Welcome to Learn to Coupon... in 30 days. For the next 30 days (week days), I will be posting a couponing how to. Each day we will build on the prior days information. The goal of this series is to teach you the basics of couponing. Where to start, what coupons to use, how to use your coupons and more.This series will focus on realistic strategies for couponing. There will be some depth to the posts, so you will need to spend the time reading the posts in the entirety. Since each post will build on the day before, I suggest you read them chronologically.
If you have not read the previous days post, you can read them here.
As we previously discussed, there are two types of coupons – a store coupon and a manufacturer coupon. You may use one manufacturer coupon per item. However, to maximize your savings, you can use both a store coupon and a manufacturer coupon on one item. This is referred to as coupon stacking. Coupon stacking is one of most effective ways to save money.
Coupon stacking is not to be confused with doubling coupons. Doubling coupons means the store will take the value of your coupon and double it. Coupon stacking means using two coupons on one item.
Each store has its on policy on whether they allow stacking. If they do permit stacking, this will allow one manufacturer coupon and one store coupon per item. Remember, you have to determine if your coupon is a store or manufacturer coupon before you try to stack. Just because a coupon has a store logo on it, it does not automatically make it a store coupon. You will want to check to make sure it is a true store coupon and not a manufacturer coupon.
Note there is no notation of Manufacturer Coupon. There is no barcode that fits the manufacturer coupon guidelines. It has the store logo on it.
The second coupon is a Target Web coupon. This coupon is valid only at Target. Note that there is no remit to address. There is no notation of manufacturer coupon.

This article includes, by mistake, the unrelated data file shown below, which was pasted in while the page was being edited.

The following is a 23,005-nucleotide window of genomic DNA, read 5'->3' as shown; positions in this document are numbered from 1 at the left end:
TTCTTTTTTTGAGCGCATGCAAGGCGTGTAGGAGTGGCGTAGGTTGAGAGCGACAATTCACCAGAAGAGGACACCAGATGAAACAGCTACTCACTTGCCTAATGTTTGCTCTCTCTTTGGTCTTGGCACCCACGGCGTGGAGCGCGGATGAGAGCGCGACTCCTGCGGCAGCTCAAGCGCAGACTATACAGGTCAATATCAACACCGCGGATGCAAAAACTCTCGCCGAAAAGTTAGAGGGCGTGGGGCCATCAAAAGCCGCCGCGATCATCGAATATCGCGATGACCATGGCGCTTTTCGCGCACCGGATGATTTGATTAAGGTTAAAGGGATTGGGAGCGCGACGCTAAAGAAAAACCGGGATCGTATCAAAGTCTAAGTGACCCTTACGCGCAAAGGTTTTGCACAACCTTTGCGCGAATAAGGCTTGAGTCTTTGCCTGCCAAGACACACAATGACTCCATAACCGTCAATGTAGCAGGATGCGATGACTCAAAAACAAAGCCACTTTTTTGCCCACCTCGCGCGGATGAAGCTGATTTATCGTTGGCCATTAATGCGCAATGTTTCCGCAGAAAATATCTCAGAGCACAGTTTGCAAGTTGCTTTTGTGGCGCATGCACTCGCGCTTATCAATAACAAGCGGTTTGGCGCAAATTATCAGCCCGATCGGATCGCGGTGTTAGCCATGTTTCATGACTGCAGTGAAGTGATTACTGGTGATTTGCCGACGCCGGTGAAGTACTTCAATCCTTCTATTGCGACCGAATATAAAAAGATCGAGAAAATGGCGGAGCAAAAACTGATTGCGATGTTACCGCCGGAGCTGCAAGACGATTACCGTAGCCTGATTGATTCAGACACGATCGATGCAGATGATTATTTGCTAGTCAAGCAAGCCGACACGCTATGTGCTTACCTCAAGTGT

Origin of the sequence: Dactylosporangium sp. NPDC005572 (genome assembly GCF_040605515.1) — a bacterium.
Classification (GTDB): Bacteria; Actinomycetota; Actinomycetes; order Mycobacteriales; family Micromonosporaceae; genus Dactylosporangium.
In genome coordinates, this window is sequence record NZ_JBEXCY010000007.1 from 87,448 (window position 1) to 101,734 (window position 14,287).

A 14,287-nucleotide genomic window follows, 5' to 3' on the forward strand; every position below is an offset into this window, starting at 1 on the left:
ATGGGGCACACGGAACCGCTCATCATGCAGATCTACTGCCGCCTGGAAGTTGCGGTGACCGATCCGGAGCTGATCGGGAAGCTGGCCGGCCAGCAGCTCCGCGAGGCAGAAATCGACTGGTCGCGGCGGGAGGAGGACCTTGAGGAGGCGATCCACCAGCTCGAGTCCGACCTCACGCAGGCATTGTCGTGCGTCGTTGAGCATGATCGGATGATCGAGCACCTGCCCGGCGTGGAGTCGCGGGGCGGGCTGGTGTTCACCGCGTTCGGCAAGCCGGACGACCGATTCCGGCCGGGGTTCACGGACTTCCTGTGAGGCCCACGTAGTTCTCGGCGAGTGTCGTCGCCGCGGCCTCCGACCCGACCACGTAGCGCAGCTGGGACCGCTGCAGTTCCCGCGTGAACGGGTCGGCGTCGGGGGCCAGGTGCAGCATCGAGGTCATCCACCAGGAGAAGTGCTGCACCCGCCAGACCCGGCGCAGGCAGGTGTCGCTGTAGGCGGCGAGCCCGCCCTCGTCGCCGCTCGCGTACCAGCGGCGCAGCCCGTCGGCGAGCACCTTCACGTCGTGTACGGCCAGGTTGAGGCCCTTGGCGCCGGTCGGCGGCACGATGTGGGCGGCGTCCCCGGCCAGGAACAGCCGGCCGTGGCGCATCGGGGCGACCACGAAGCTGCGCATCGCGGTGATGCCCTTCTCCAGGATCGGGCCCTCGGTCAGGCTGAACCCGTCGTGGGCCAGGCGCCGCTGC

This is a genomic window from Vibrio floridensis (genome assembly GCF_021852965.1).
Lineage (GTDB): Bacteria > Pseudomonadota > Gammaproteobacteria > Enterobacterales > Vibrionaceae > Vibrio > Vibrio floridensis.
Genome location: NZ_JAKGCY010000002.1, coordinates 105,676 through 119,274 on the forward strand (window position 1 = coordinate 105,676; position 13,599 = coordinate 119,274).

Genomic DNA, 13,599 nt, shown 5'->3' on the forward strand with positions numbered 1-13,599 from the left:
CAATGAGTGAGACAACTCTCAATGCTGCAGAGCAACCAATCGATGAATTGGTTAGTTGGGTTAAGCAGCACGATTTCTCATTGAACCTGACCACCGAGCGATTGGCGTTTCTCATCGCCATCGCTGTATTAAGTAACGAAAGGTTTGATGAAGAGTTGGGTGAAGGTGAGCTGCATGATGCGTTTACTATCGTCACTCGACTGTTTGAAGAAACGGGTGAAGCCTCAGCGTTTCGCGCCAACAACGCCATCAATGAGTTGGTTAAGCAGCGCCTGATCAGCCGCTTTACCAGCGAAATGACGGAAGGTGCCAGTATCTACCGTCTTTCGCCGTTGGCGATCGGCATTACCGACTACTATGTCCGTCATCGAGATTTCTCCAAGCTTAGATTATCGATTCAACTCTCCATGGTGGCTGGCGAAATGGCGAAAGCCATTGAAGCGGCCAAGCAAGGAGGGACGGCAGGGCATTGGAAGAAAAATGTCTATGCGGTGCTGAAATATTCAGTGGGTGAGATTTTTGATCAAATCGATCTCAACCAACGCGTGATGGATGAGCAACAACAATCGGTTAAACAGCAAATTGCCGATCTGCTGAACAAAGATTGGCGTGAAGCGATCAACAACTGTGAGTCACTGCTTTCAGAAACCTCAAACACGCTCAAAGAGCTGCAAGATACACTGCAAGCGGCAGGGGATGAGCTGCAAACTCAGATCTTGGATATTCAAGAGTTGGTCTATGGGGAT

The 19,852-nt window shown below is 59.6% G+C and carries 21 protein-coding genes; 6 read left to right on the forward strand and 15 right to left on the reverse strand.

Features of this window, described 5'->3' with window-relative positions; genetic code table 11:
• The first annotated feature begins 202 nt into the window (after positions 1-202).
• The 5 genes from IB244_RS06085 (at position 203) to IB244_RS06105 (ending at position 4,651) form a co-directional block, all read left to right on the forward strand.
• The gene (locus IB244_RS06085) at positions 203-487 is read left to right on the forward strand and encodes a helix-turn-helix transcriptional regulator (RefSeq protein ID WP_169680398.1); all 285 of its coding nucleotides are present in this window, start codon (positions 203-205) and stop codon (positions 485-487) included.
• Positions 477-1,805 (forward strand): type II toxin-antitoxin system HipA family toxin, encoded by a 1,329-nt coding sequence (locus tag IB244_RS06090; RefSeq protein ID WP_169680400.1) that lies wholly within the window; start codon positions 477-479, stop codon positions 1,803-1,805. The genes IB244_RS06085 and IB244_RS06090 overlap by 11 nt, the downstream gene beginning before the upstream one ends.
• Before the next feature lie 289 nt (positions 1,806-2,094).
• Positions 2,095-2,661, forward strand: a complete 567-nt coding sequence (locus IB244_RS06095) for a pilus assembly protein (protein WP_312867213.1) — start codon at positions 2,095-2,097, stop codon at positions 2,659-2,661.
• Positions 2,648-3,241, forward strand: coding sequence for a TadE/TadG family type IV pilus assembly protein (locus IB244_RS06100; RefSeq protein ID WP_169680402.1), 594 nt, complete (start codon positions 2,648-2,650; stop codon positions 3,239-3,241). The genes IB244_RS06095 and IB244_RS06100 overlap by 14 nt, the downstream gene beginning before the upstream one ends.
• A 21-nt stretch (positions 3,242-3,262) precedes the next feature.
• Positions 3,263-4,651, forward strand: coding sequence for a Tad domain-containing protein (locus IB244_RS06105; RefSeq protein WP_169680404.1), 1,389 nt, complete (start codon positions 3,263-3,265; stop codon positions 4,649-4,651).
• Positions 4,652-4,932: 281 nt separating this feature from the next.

The third example is a Rite Aid coupon. If you look closely this coupon says manufacturer coupon. However, this is a Rite aid store coupon. A few things to note: Good only at Rite Aid. The bar code starts with RC. The barcode will not scan at another store. There is no remit to address on the coupon.
So now that you have determined that you have a store coupon, you can stack them.
An example of coupon stacking:
Kellogg’s Cereal $2.50
you will use $1.00/1 manufacturer coupon
you will use $1.00/1 store coupon
Pay $.50 after both coupons
Some of you have looked at the verbiage on the coupon that says that you may not use the coupon with another offer. When you see this verbiage, it means you may not use two manufacturer offers or two store offers together. It does not mean you cannot use a store coupon and manufacturer coupon together.
It is important to know your stores policy. Here are some common stacking policies:
Rite Aid actually allows 3 coupon per item. Per their policy you may use one manufacturer coupon, one Rite Aid RC48 coupon and one Rite Aid RC49 coupon. To determine what the RC code is, look at the 4 four digits of the coupon. Regardless of the source, you may only use one of each type per item.
Target allows one manufacturer coupon and one Target Store coupon per item. Target Store coupons include those found instore, online and in newspapers. Regardless of source, you may only use one Target Store coupon per item.
CVS allows one manufacturer coupon and one CVS coupon per item.
When purchasing a single item, Walgreens accepts one manufacturer coupon and applicable Walgreens coupon(s) for the purchase of a single item. The only caveat at Walgreens is - The number of manufacturer coupons, including Register Rewards manufacturer coupons, may not exceed the number of items in the transaction.
Remember, not all stores allow coupon stacking. Some stores do not offer store coupons at all. Please check with your store to see what your stores policy is.